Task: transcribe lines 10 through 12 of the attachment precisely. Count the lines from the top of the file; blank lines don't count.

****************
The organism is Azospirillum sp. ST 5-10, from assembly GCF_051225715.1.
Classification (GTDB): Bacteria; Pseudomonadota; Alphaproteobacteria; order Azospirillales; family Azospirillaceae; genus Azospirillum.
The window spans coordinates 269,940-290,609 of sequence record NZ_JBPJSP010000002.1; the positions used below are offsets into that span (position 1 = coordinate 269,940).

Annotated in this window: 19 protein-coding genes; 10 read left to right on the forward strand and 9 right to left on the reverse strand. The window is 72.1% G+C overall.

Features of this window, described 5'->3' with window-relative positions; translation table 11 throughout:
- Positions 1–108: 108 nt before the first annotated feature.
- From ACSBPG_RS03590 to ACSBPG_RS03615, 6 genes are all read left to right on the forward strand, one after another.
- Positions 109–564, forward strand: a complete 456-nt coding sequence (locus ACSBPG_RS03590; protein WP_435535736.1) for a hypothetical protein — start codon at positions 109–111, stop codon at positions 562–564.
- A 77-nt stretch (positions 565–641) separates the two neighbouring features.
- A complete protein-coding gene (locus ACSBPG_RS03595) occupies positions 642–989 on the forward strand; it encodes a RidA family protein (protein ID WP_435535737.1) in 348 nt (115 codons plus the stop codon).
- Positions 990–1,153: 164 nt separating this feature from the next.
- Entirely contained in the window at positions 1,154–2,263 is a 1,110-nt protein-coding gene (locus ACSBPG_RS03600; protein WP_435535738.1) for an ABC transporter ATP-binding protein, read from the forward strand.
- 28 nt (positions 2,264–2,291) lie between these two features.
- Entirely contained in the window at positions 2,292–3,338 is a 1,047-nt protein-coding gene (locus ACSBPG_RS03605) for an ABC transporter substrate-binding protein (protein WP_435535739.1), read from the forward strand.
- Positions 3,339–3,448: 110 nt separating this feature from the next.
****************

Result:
- A complete protein-coding gene (locus ACSBPG_RS03595) occupies positions 642–989 on the forward strand; it encodes a RidA family protein (protein ID WP_435535737.1) in 348 nt (115 codons plus the stop codon).
- Positions 990–1,153: 164 nt separating this feature from the next.
- Entirely contained in the window at positions 1,154–2,263 is a 1,110-nt protein-coding gene (locus ACSBPG_RS03600; protein WP_435535738.1) for an ABC transporter ATP-binding protein, read from the forward strand.